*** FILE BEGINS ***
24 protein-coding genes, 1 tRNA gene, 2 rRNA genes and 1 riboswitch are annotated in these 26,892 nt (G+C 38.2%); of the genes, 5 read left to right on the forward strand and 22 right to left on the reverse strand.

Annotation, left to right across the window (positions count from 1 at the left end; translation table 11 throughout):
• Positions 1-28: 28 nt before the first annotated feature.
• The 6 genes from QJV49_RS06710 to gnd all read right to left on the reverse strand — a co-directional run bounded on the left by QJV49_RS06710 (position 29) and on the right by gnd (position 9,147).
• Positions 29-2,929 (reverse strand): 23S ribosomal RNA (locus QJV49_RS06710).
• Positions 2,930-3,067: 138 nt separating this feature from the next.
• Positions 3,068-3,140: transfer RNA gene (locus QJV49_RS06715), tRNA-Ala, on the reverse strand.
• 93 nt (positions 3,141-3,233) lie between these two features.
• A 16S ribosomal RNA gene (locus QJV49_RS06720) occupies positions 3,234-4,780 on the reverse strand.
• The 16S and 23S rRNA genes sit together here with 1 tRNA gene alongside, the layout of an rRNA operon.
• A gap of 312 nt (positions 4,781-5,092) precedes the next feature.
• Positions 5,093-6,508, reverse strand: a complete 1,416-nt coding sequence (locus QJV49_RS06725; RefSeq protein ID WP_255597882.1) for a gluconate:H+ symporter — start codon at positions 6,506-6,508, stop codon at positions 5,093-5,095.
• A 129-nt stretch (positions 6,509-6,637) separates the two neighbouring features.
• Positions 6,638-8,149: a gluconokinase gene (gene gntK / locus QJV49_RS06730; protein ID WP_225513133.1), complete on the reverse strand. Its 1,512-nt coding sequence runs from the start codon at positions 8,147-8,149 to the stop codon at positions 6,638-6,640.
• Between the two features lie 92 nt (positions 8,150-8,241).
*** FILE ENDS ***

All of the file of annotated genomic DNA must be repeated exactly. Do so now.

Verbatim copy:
24 protein-coding genes, 1 tRNA gene, 2 rRNA genes and 1 riboswitch are annotated in these 26,892 nt (G+C 38.2%); of the genes, 5 read left to right on the forward strand and 22 right to left on the reverse strand.

Annotation, left to right across the window (positions count from 1 at the left end; translation table 11 throughout):
• Positions 1-28: 28 nt before the first annotated feature.
• The 6 genes from QJV49_RS06710 to gnd all read right to left on the reverse strand — a co-directional run bounded on the left by QJV49_RS06710 (position 29) and on the right by gnd (position 9,147).
• Positions 29-2,929 (reverse strand): 23S ribosomal RNA (locus QJV49_RS06710).
• Positions 2,930-3,067: 138 nt separating this feature from the next.
• Positions 3,068-3,140: transfer RNA gene (locus QJV49_RS06715), tRNA-Ala, on the reverse strand.
• 93 nt (positions 3,141-3,233) lie between these two features.
• A 16S ribosomal RNA gene (locus QJV49_RS06720) occupies positions 3,234-4,780 on the reverse strand.
• The 16S and 23S rRNA genes sit together here with 1 tRNA gene alongside, the layout of an rRNA operon.
• A gap of 312 nt (positions 4,781-5,092) precedes the next feature.
• Positions 5,093-6,508, reverse strand: a complete 1,416-nt coding sequence (locus QJV49_RS06725; RefSeq protein ID WP_255597882.1) for a gluconate:H+ symporter — start codon at positions 6,506-6,508, stop codon at positions 5,093-5,095.
• A 129-nt stretch (positions 6,509-6,637) separates the two neighbouring features.
• Positions 6,638-8,149: a gluconokinase gene (gene gntK / locus QJV49_RS06730; protein ID WP_225513133.1), complete on the reverse strand. Its 1,512-nt coding sequence runs from the start codon at positions 8,147-8,149 to the stop codon at positions 6,638-6,640.
• Between the two features lie 92 nt (positions 8,150-8,241).